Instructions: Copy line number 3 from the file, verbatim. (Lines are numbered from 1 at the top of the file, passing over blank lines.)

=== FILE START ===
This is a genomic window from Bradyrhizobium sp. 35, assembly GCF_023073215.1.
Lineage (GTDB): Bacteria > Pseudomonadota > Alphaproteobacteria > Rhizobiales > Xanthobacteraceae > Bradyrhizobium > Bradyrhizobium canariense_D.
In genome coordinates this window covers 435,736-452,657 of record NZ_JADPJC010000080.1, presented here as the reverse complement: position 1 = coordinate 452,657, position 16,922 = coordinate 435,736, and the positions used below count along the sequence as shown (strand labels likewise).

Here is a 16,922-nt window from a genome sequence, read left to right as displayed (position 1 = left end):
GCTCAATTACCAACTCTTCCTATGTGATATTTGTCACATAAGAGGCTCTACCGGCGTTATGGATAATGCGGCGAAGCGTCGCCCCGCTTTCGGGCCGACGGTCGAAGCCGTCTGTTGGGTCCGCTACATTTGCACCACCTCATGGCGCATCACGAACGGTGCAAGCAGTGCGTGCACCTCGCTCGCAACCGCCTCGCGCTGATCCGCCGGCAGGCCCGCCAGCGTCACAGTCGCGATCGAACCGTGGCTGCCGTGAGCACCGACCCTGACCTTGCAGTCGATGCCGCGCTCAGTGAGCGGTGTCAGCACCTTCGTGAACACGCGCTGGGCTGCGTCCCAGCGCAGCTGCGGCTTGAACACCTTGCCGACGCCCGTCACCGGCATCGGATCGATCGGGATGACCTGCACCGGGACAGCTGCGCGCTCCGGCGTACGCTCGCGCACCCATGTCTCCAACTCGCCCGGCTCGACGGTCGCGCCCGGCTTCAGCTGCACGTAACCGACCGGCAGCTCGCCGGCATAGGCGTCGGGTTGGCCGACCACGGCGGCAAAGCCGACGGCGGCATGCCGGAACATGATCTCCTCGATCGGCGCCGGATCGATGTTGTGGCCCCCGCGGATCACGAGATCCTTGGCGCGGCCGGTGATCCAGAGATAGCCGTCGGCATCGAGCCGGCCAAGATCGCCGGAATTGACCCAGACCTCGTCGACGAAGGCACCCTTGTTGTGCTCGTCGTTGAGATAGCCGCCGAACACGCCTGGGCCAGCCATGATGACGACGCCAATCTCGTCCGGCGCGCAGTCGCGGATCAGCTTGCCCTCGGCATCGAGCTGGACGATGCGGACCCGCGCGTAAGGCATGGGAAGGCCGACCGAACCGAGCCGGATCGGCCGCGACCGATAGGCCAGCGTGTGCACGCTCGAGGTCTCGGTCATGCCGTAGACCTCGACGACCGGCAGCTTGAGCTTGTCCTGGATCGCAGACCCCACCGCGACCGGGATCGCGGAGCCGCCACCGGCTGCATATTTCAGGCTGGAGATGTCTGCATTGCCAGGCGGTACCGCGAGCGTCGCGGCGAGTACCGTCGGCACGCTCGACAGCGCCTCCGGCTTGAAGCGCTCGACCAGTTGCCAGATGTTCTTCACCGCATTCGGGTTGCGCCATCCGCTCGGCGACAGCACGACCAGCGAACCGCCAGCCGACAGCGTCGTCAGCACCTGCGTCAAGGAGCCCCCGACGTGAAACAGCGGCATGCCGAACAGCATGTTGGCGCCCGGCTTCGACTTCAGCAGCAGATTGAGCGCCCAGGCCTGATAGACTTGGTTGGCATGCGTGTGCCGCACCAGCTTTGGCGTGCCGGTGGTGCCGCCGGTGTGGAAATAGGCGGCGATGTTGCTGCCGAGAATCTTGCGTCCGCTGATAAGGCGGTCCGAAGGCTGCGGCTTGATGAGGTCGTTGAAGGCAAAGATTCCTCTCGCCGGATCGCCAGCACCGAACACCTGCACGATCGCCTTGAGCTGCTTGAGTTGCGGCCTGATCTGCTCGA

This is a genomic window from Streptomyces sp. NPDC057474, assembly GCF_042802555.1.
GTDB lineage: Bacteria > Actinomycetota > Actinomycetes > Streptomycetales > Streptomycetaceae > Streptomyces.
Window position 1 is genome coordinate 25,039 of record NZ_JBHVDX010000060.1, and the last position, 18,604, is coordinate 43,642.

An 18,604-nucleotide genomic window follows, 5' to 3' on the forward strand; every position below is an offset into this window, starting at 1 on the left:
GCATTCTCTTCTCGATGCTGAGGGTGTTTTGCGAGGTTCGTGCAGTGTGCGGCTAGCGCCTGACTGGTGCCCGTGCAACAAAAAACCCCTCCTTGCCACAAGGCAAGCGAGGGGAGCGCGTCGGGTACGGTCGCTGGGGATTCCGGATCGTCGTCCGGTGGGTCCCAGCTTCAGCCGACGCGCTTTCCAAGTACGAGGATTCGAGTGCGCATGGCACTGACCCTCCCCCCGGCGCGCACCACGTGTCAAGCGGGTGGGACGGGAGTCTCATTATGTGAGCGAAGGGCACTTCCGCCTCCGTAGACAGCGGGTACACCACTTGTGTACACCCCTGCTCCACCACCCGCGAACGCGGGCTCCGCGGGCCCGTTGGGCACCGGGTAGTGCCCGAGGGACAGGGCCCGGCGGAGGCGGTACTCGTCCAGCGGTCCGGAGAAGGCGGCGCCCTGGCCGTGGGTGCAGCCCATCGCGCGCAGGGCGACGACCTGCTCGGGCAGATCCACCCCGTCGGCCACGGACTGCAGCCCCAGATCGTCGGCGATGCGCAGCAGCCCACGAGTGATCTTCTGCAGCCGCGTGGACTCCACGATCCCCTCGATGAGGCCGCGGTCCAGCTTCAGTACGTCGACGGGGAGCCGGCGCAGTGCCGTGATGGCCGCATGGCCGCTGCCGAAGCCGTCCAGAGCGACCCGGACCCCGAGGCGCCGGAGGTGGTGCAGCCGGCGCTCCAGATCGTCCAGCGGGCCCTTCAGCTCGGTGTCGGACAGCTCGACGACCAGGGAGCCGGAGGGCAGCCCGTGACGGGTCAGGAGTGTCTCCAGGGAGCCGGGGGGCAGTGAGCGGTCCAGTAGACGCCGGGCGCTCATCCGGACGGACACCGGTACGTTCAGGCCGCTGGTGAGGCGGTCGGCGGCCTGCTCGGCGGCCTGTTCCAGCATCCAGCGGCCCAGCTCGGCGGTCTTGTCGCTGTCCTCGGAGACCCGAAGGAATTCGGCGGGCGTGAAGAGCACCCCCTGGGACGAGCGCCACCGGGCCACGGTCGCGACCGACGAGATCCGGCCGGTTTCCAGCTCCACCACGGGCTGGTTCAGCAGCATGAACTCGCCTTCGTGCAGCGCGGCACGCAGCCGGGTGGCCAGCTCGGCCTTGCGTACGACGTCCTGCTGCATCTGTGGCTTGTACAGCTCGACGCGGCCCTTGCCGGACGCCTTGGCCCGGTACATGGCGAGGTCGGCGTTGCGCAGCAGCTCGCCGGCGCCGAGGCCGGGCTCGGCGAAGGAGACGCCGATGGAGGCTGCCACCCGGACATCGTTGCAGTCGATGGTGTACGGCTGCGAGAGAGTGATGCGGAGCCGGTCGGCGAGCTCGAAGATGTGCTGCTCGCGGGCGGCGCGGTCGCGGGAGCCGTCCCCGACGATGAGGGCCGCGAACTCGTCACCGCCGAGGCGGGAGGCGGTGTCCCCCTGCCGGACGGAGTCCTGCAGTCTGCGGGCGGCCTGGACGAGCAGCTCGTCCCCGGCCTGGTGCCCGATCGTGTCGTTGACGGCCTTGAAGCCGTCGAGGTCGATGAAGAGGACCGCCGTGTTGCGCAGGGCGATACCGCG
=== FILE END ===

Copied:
In genome coordinates this window covers 435,736-452,657 of record NZ_JADPJC010000080.1, presented here as the reverse complement: position 1 = coordinate 452,657, position 16,922 = coordinate 435,736, and the positions used below count along the sequence as shown (strand labels likewise).